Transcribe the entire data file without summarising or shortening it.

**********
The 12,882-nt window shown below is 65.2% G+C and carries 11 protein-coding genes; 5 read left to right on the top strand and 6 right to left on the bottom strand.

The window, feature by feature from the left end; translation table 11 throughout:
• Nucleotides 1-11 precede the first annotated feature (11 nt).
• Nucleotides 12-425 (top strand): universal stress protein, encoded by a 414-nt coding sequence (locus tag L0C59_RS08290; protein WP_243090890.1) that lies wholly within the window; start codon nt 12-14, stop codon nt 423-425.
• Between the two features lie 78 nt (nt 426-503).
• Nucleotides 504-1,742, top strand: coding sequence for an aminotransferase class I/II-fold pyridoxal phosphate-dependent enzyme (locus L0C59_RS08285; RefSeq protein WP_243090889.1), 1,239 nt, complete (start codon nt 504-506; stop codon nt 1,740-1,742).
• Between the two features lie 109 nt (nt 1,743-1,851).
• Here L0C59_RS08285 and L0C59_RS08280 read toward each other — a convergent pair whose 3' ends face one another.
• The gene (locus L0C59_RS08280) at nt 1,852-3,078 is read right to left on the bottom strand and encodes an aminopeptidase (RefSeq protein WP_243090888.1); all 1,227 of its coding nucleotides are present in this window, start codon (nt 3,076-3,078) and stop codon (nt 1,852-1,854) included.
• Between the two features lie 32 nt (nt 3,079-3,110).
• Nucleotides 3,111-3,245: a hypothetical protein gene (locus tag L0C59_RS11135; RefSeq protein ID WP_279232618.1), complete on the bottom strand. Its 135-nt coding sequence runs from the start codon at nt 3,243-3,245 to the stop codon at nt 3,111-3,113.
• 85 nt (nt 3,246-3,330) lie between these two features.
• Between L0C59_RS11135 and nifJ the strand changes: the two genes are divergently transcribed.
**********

The 12,882-nt window shown below is 65.2% G+C and carries 11 protein-coding genes; 5 read left to right on the top strand and 6 right to left on the bottom strand.

The window, feature by feature from the left end; translation table 11 throughout:
• Nucleotides 1-11 precede the first annotated feature (11 nt).
• Nucleotides 12-425 (top strand): universal stress protein, encoded by a 414-nt coding sequence (locus tag L0C59_RS08290; protein WP_243090890.1) that lies wholly within the window; start codon nt 12-14, stop codon nt 423-425.
• Between the two features lie 78 nt (nt 426-503).
• Nucleotides 504-1,742, top strand: coding sequence for an aminotransferase class I/II-fold pyridoxal phosphate-dependent enzyme (locus L0C59_RS08285; RefSeq protein WP_243090889.1), 1,239 nt, complete (start codon nt 504-506; stop codon nt 1,740-1,742).
• Between the two features lie 109 nt (nt 1,743-1,851).
• Here L0C59_RS08285 and L0C59_RS08280 read toward each other — a convergent pair whose 3' ends face one another.
• The gene (locus L0C59_RS08280) at nt 1,852-3,078 is read right to left on the bottom strand and encodes an aminopeptidase (RefSeq protein WP_243090888.1); all 1,227 of its coding nucleotides are present in this window, start codon (nt 3,076-3,078) and stop codon (nt 1,852-1,854) included.
• Between the two features lie 32 nt (nt 3,079-3,110).
• Nucleotides 3,111-3,245: a hypothetical protein gene (locus tag L0C59_RS11135; RefSeq protein ID WP_279232618.1), complete on the bottom strand. Its 135-nt coding sequence runs from the start codon at nt 3,243-3,245 to the stop codon at nt 3,111-3,113.
• 85 nt (nt 3,246-3,330) lie between these two features.
• Between L0C59_RS11135 and nifJ the strand changes: the two genes are divergently transcribed.